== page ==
Friday, November 20, 2009

Why Don't Evaluations Incldue Exams?

We've been thinking about this for a little while, with course evaluations this past week - don't forget! - it seemed to be the perfect time to post it.

UVA certainly deserves some credit for allowing students to do course evaluations, and making the evaluations available to everyone. Of course, some professor fail to inform their students that such evaluations are available, and some students use the evaluations as a platform for lengthy screed against the class, but for the most part, course evaluations are a useful tool.

Or, at least they have the potential to be. The problem is, the evaluations never speak to the most important aspect of any course: the final exam. Because the exam typically will account for 100% of your grade in the course (and let's face it - everyone here, gunner or not, would prefer having good grades to bad ones), it's incredibly important for students to know what the exam is like.

For example, is it fully open book? Closed-book? Multiple choice? Take-home? More importantly, we think, is whether or not the exam was a "fair" one. Did it test material not covered in class? Was it a single sentence long? Was it the type of exam where you had time to develop your thoughts, or was it an absolute horse-race where you were pounding away the entire time? - see, these are things students should know.

It's also worth noting that many students would be interested to know whether or not a professor is perceived as being a "fair" grader. We don't want to open up the Pandora's Box on what, exactly, this might mean, but it's known to most people around UVA that some professors have the reputation of being rigorous, thorough, and fair graders. And we have heard complaints of Professors who do the opposite. Maybe this aspect is a bit more problematic than the above, but it bears mentioning in a discussion of more informative evaluations . . .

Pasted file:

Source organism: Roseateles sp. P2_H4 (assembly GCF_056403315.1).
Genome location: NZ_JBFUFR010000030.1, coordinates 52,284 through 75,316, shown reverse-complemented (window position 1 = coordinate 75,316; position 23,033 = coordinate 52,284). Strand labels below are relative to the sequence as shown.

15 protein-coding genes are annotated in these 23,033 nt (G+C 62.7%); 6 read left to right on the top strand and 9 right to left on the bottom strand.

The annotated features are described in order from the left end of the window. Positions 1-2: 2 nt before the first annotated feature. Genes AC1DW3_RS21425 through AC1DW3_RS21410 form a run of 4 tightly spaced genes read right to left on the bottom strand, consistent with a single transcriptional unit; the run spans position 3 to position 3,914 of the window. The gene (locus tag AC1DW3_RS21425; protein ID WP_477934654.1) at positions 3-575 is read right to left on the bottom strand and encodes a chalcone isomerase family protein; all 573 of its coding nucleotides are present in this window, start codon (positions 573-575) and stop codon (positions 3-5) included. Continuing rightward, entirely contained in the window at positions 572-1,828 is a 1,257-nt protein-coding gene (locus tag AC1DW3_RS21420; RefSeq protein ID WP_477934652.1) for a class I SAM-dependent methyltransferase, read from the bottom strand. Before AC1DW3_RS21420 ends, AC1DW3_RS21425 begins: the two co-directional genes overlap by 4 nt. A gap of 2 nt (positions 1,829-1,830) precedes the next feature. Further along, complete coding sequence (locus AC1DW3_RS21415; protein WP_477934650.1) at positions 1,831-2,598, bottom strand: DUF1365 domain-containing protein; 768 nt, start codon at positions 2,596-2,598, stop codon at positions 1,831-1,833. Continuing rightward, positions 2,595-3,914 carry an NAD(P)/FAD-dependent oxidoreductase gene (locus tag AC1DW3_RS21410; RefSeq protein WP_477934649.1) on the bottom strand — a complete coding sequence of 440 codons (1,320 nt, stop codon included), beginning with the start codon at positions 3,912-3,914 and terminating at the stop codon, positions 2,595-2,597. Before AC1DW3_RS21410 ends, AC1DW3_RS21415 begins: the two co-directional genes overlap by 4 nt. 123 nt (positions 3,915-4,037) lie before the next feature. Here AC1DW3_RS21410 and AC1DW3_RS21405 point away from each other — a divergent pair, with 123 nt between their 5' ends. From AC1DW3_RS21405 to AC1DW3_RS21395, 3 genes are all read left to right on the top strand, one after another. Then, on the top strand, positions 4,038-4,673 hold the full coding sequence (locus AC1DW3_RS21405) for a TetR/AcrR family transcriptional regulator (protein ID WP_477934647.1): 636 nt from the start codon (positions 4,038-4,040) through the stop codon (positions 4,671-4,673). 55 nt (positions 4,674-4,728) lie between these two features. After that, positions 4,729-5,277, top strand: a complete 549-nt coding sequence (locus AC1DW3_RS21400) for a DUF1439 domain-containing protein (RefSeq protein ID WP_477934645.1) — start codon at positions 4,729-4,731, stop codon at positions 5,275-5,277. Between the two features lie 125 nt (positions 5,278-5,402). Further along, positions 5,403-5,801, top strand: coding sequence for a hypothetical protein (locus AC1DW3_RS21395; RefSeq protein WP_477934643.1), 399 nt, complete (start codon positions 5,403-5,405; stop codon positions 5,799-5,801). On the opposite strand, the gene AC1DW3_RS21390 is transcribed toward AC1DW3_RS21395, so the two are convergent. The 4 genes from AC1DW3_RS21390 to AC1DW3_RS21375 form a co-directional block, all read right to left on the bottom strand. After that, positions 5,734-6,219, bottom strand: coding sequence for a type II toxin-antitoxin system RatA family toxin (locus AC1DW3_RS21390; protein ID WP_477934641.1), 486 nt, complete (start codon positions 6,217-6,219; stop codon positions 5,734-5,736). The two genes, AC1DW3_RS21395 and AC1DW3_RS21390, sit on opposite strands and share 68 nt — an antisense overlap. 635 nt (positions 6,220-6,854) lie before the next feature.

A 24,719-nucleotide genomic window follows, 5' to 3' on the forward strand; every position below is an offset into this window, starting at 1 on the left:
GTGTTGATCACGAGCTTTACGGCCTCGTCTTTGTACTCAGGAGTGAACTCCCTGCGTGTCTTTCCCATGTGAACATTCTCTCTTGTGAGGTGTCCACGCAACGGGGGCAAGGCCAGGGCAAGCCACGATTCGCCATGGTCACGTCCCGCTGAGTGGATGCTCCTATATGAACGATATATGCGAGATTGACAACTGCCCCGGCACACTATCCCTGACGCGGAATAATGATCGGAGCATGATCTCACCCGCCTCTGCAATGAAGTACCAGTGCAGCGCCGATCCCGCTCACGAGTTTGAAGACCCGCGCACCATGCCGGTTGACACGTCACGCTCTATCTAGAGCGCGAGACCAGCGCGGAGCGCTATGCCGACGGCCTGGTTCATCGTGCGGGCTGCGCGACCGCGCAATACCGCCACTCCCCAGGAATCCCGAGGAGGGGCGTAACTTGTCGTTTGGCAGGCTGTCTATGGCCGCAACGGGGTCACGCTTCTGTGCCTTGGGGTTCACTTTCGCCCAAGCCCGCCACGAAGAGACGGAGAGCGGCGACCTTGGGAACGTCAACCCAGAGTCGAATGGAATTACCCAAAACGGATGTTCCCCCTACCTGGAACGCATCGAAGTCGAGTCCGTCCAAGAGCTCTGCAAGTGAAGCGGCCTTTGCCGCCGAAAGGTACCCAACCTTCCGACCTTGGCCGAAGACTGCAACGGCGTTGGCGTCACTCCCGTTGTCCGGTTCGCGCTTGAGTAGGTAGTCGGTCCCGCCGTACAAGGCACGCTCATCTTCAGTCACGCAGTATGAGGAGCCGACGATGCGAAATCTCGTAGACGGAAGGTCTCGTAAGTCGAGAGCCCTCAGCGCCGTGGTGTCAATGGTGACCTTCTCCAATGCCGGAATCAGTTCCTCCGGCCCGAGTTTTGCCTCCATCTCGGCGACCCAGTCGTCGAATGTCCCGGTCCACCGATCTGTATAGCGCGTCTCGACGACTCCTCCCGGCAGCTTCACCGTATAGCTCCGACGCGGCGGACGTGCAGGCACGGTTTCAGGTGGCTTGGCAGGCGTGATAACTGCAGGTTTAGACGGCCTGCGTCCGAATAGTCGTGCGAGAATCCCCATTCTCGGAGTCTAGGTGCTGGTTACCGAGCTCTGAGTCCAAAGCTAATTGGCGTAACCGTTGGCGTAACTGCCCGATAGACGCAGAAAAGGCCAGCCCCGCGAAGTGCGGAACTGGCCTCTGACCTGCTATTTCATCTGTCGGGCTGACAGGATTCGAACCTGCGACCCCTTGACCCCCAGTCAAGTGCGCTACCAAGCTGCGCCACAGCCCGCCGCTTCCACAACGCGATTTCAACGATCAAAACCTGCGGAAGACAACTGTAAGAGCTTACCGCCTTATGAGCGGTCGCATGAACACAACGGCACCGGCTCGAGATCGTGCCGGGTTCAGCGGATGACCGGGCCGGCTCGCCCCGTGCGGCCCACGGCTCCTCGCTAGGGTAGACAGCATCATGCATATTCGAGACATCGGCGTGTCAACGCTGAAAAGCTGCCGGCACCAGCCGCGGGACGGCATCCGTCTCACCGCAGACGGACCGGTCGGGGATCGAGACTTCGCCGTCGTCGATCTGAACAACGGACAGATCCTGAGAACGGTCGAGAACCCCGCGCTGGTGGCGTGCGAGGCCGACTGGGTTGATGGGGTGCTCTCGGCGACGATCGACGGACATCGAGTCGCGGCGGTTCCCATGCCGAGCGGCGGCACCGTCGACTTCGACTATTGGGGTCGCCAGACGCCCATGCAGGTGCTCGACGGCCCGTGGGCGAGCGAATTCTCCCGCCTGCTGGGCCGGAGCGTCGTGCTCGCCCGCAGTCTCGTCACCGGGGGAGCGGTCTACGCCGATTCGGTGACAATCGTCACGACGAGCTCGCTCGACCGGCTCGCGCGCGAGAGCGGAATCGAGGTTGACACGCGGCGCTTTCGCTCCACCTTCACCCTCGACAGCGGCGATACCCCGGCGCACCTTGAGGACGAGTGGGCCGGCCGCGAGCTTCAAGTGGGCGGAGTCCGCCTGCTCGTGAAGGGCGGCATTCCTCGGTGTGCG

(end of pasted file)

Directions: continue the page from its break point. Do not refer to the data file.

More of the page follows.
Anyway we are, of course, aware that part of the reason for the current state of affairs is that the honor code doesn't allow you talk about most exams, even after you and everyone else in the class has taken them. (Do this, and you will be kicked out of school - in theory). But that's something that should change - grades in law school are just too important for the exam system to the "black box" that it is now, we think. We understand that this could mean that professors can't recycle exams (or if they do, everyone will know about it) - or maybe the comments could be limited in some way. It's just frustrating to me that students have to go into this process - probably the most important of their (very expensive) law school career - completely blind.

One possible ameliorating alternative would be to make all professors post at least one exam that they have given in the past on LawWeb, along with the instruction sheet. While this wouldn't allow students to comment on whether the perceived grading was fair, it would allow students to have a good guess at what form the final evaluation will take before they sign up for the course. But we still think, ultimately, evaluations and the honor code should be reworked to include exams.